“White Doves of Clifton,” I deadpanned.

My boyfriend laughed, which meant he couldn’t look in my direction anymore.  Typical.  But he was super nice by allowing us to keep the car past closing time, to return it to his home instead.  After a couple hiccups and near-death experiences, Mikey got the hang of driving on the left side of the road.  He ended up doing really well.  We made it to Dover, accident-free.

The cliffs are absolutely astounding. I cannot even describe in this medium.  We spent most of the day walking the cliff trails, sometimes teetering very close to the edge.  Seriously, you have to be careful, no horseplay, because there is no guardrail.  One slip, you’ll be sleeping with the fishes and France will send you home to your family.  Dover also has a castle on a cliff.  It puts Cardiff Castle to shame.

We didn’t have time to visit Canterbury, but I believe we saw the cathedral from the highway.  We safely returned the rental to my boyfriend, whom we met near his home.  Ani and Mikey kept teasing me about him.  We tried to get him out so we could buy him a drink, to thank him for basically breaking Enterprise company policy and creating a massive liability.  He wasn’t able to go out because his girlfriend cooked dinner for him.  So, we had to break up.

Barcelona, Spain: Ciao!
Here’s a nice thing about Europe– here is how everyone over there is so well-traveled (aside from rail system): there is a cadre of airliners that offer cheap fare to certain destinations throughout the continent.  Barcelona wasn’t part of our original England-Scotland-Wales plan.  But when Ryanair can fly you from England to Spain for £12.99 fare, you’d better go.  The taxes cost more than the fare yet it was still an unbelievable price.  I can’t even fly within my own country for that cheap.  The catch is: flights are limited and operate out of, like, Eighth-World airports.  Never before in my life had I seen young, dirty lost souls laid out on newspapers, camped out in sleeping bags, treating the airport like a hotel.  What happened?  What are they waiting for?  What are their stories?  It was sad, eerie and fucked up.

Once in Barcelona, we did a lot of aimless wandering, spent some time at the beach.  Ate dinner at a little restaurant where the owner, an old man who was also our waiter and bartender, replete with a lame leg, spoke no English.  Very authentic.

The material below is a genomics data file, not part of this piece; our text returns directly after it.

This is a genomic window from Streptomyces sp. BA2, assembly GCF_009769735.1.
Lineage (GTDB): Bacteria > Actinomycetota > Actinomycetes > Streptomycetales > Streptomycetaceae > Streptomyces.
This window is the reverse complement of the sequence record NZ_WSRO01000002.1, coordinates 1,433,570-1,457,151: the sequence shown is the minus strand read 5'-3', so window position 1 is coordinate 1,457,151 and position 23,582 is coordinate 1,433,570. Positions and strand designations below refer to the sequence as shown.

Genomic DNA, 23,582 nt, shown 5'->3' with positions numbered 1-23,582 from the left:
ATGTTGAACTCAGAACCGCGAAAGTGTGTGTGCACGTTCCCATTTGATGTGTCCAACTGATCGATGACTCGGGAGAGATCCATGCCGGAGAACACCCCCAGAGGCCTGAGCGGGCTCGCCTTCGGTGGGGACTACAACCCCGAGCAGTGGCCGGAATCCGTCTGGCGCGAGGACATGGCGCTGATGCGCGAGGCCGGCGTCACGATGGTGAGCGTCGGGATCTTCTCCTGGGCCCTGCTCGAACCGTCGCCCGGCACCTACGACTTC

At nightfall, we visited the Gaudi House museum.  Upon entrance in the lobby, a staff member, who spotted my drink bottle, reminded me not to drink from it while in the house.  (Really, I do not have bad museum etiquette, I promise)  I wouldn’t think to drink in a museum anyway.  But OK, no problem, I told him.

As we made our way through the 8 billion levels of this Alice in Wonderland-type house, I noticed something– the guy from the lobby happened to be everywhere we were.  I shook it off as my imagination.  But by the time we got to the rooftop, Ani noticed the same thing I did.  And now it was really obvious– this guy would look right at me and then scribble something in a notepad.  Goddamn, I said I wouldn’t drink in the house, man!  I looked at the guy again.  He made no attempt to avert his eyes.  He didn’t break his gaze– then he looked down and scribbled in his pad.  Ani and I got a little scared.  We told Mikey, “We’re being followed.  Let’s get out of here.”

Of course, Mikey had to use the bathroom on the way out.  While I paced the hallway, wishing Mikey would be quick, I saw the museum guy AGAIN!  His pad was open, so I peered at it as he passed me.  And what I saw… Oh, God.  Oh, no.  Oh, dear.

“Ooooh, so you’re DRAWING in there!”

He turned around and came back to me.

“I thought you were– I wondered– you were following us– ” I stammered.

The young man explained that he sometimes gets bored at work and likes to draw people.  He flipped through his sketches and landed on an incomplete one– the poor guy had been drawing me.  He said he liked my look, my hat, my glasses.  He had been following me to capture all of it.  He asked if I’d let him finish his sketch.  Of course I did.

I wanted to cry.  I felt so awful, so terrible about ruining this guy’s moment.  I don’t think I was supposed to know what he was doing.  I apologized to him, explaining that I was on high alert because I’m a foreign traveler.  He apologized that he looked sketchy.  I exclaimed, “But you ARE being sketchy!” (get it?  hahahaha!  No, even my pun didn’t make me feel better)  I didn’t exactly look or feel so hot by this day in our trip, operating on little sleep, exhaustion, dirty jeans, no make-up, and I’d already lost some weight.  So I was extremely flattered that I inspired him.  I also felt like an ass.  I didn’t know what else to do or say.  I should’ve given him a hug.

Our flight to Paris the next morning was very early, which meant we’d have to wake up at 4:00 a.m. to catch the 5:00 a.m. bus to the airport.  Something like that.  We just needed a place to nap, at best.  We checked into a hostel for a few hours.  The old lady running the place didn’t speak English.  Fortunately, I was able to communicate with her.  Ironically, one word I couldn’t get in my head to understand was “Euro.”  My dumb ass thought she was saying “uno.”  In my defense, Euros didn’t exist when I studied Spanish.

Even though I had my museum boyfriend and was able to save the day with Spanish, Barcelona was my least favorite city on our entire trip.  I can’t really articulate why.  Maybe because Mikey bore into Ani’s and my heads that Barcelona is famous for its pickpocketers.  And my skinny white ass, with zero olive-skin undertone, stood out in a crowd, that said, “Hey!  I’m not from around here, so you can take advantage of ME!”  Even though I wore a backpack and had nothing to worry about.